Canadians are getting bad advice from the taxman

Canadians are getting bad advice from the taxman

An auditor has found that Canadians are getting bad advice from the taxman, when they can get through

Canadians are all too often getting a busy signal or a message to hang up and try back later when they try to contact the taxman by telephone, says the federal auditor general’s latest report to Parliament.

And when they do get through to the Canada Revenue Agency call centre, the report says they are getting bad information more often than the agency has been willing to admit publicly.

The agency has boasted that 90 per cent of callers are able to connect when they reach out for service either through a telephone self-service centre or by speaking to a call centre agent.

But that doesn’t take into account the fact that, on average, a taxpayer has to call about four times in a week just to get through to the agency, or the fact that more than half of the calls are blocked outright due to volume, said auditor general Michael Ferguson.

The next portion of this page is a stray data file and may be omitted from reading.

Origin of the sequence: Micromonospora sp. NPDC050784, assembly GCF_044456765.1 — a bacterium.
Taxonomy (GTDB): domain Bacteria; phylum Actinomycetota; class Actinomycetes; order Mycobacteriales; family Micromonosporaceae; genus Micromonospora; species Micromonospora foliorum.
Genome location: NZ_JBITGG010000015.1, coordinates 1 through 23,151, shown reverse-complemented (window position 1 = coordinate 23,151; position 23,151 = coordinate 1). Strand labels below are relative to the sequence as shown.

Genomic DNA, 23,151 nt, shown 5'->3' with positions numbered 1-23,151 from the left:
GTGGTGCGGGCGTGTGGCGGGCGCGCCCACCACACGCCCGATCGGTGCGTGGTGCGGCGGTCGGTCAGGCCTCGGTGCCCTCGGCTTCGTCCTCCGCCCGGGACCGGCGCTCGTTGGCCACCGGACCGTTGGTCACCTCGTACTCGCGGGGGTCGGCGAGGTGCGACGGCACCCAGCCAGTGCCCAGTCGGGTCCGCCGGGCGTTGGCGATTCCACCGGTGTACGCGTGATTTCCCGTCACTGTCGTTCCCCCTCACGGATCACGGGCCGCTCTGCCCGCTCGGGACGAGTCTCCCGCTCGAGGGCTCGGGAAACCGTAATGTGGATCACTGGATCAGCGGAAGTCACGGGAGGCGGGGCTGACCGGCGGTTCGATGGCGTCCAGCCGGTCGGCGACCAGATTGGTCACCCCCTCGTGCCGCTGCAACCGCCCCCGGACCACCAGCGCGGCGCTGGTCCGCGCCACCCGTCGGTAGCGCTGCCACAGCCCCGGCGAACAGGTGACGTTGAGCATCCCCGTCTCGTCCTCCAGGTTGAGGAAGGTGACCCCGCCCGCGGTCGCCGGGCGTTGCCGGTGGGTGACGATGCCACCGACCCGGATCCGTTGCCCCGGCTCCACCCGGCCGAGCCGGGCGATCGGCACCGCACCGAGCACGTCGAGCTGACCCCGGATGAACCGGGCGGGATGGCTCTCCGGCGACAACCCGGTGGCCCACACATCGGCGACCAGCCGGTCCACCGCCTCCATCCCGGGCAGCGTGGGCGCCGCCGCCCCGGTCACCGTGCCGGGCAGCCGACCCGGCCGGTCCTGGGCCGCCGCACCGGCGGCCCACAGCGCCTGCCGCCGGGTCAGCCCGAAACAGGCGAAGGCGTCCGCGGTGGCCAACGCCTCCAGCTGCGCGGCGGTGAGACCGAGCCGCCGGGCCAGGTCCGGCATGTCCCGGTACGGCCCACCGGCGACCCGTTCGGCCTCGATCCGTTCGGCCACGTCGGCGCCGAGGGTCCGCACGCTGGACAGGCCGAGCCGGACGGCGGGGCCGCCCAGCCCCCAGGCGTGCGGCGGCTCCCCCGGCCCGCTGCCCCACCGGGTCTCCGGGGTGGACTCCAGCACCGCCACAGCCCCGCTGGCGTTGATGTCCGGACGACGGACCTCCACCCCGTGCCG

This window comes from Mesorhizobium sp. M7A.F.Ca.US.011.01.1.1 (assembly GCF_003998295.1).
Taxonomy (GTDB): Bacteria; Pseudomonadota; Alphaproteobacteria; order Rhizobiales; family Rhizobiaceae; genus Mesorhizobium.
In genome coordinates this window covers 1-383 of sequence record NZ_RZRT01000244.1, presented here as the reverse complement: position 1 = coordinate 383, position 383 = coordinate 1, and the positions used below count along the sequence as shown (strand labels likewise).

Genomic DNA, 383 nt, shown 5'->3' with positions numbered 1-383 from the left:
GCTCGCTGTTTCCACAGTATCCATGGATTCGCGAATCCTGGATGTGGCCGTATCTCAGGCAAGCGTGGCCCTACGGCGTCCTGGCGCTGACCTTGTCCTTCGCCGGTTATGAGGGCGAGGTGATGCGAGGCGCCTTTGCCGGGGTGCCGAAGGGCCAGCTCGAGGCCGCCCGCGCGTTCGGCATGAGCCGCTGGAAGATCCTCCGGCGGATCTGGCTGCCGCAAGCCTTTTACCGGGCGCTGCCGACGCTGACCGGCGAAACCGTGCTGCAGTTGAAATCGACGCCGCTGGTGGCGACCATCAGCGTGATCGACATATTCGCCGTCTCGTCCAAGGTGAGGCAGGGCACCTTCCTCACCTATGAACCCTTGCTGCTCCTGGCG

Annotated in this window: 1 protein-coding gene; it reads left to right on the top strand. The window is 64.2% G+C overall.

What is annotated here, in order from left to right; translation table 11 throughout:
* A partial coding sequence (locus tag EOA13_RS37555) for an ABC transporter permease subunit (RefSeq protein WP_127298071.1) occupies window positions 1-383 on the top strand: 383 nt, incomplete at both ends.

“We found that the agency’s numbers didn’t account for the 29 million calls it blocked in a year — more than half of its total call volume,” Ferguson said.

“Those calls either get a busy signal, a message to visit the agency’s website, or a message to call back later.”

Overall, only 36 per cent of calls to the tax agency were able to connect, said the report.

“Based on our tests — and those done by others — we found that the Canada Revenue Agency gave taxpayers wrong answers to their questions almost 30 per cent of the time,” said Ferguson.

“This rate is significantly higher than the roughly six and a half per cent error rate estimated by the agency.”

In its written response to the report, the government said it agreed on the need to improve the accuracy of information provided to taxpayers.

To that end, the CRA said it will launch a new system early next year for training its call centre agents.

It also acknowledged that its current call centre technology is “outdated” and will be upgraded.

Terry Pedwell, The Canadian Press

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